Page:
This article appeared awhile back on brendoman.com and I thought it could still be of use here:
A lot of people have been asking how the newly re-launched Radio BrendoMan is recorded and published. It is really the easiest podcast I’ve ever done. Phil and I live pretty far apart so recording in person was not an option. However, recording a Skype conversation also really wasn’t an option because even the best Skype recorders sound pretty crappy. So we used a workaround that podcasters have been using for years.
Step 1: Download Skype for each host.
This is pretty self explanatory. You probably have it on your computer already. The only thing I changed for podcasting purposes was to turn off the auto mic levelling in Skype because that ended up messing up my levels when trying to record. Thanks Adam Wells for that tip.
Step 2: Download Audacity (or some sort of recording software) for each host.
Everyone has their favorite recording software. I know a lot of Mac users only use Garageband and that’s totally cool. As long as it’s something you know how to use and can export in both wav and mp3 format, you are good. I prefer Audacity because it is totally free, easy to use, and surprisingly robust. Make sure each host has Audacity running and they know how to use it. Again, it’s pretty basic. You just click the record button and you’re off. I would recommend doing a test recording just to check your levels and to make sure everything is in working order.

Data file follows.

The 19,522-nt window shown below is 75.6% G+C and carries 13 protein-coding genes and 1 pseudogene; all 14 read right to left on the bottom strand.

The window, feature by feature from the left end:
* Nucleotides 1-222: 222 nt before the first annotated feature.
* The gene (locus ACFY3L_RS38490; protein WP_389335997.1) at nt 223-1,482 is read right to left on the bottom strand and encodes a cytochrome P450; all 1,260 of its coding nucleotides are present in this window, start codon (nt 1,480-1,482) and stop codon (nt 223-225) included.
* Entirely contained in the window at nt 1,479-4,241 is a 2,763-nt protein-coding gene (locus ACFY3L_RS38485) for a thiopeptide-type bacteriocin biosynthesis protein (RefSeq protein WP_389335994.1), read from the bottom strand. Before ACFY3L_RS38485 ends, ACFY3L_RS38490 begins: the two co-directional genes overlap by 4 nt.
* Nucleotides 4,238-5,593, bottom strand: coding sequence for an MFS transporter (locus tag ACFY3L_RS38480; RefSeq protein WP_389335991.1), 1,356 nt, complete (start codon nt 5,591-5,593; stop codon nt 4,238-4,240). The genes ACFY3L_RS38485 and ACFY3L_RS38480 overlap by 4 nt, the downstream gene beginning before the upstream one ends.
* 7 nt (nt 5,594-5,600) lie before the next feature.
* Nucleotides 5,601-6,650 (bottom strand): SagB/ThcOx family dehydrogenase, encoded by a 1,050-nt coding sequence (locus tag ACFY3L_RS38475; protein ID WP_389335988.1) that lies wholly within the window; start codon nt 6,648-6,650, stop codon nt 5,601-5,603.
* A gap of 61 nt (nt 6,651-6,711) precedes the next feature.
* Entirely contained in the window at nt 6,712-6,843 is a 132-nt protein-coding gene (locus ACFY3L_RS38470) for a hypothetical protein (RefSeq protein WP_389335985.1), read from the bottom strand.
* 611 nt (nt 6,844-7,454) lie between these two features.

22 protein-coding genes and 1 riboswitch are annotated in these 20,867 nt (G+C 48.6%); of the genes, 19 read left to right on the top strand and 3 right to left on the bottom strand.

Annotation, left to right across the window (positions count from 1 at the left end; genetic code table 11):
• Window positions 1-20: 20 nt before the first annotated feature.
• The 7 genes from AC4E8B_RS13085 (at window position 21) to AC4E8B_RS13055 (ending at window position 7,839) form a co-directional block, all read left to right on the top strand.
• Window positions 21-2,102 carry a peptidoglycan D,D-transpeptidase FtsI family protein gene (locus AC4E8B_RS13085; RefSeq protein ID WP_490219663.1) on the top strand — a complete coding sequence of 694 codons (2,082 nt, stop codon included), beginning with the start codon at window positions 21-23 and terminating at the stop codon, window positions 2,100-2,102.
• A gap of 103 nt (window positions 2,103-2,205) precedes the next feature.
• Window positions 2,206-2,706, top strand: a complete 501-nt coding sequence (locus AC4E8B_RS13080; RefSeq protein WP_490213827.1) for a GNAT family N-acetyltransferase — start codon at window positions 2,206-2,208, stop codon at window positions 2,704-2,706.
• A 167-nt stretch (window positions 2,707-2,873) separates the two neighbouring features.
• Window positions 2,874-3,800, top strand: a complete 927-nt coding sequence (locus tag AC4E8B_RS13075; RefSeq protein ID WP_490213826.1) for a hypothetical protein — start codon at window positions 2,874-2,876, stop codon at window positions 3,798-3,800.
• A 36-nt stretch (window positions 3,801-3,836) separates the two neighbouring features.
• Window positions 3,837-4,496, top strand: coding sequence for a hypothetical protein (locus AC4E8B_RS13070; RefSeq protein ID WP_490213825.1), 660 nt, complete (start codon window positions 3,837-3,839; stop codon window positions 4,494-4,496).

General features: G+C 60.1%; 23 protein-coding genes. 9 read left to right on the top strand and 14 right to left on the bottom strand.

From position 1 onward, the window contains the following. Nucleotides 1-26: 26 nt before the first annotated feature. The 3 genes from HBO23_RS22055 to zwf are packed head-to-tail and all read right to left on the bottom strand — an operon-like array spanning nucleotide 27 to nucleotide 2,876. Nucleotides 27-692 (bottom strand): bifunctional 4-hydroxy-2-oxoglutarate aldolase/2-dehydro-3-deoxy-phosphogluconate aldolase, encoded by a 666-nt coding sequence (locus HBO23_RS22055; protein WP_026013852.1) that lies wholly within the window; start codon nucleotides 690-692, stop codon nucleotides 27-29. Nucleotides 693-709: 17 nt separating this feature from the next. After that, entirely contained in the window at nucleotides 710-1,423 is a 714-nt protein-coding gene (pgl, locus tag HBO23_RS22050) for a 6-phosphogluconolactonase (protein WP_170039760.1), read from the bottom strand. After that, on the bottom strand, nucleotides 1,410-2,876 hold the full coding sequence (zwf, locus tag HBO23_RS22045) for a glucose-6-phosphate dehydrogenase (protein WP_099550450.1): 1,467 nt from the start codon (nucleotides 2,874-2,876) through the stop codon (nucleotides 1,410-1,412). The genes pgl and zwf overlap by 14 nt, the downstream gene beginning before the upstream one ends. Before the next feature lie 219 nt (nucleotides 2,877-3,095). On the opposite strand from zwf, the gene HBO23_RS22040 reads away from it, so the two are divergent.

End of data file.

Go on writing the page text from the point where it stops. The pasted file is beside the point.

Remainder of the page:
Step 3: Start the Skype Call
This is pretty straightforward. Make sure you can hear each other, but don’t worry about the quality of the call because this is not what you are recording.
Step 4: Sync up and start recording
Phil and I have a pretty basic process. Phil counts off and we click record, then he counts off and we clap into the microphone. This needs to be done simultaneously so when you mix each file together, you just sync up the clap, which should be easy to spot. Then you just do your normal podcast routine. If you have to stop in the middle of recording, make sure you sync back up again when you resume.
Optional Step: Use Google Drive for Show notes and to share wav files
Google Drive allows you to have a document you can share and edit collaboratively in real time. Phil and I have an entire shared folder where we keep our show notes file as well as other miscellaneous files for the show. It’s also where Phil uploads his wav file when we’re done recording.
Step 5: Save and share raw files.
Once you have stopped recording, each person now needs to save their recording in a raw format (either WAV or AIFF, I prefer WAV). In Audacity, you do this using File-Export. Next, the person who isn’t creating the final file needs to get their wav file to the editor. Phil and I use Google Drive to do this but you can use Dropbox, an FTP server, or whatever else you want to do.
Step 6: Assemble show from raw files.
Once you have all the raw files, create a new project in Audacity (or your preferred audio editing program) and import each file. Then use your clap you did at the beginning of the record to sync them up. As part of my process, I then export this combined file as a WAV and run that through Levelator, then use that to edit the final show. This is entirely optional though. You can edit and mix however you like once you sync up the raw files.
Step 7: Export and Upload MP3
Now that you’ve mixed and edited your show, export the MP3 file and then upload it to whatever podcast host you use. I’ll do another post on how to choose a host and other advanced techniques but for now you have a complete MP3 file of your show and if you didn’t totally screw up the levels it should sound pretty great. At the very least, it will sound way better than if you had recorded the actual Skype conversation.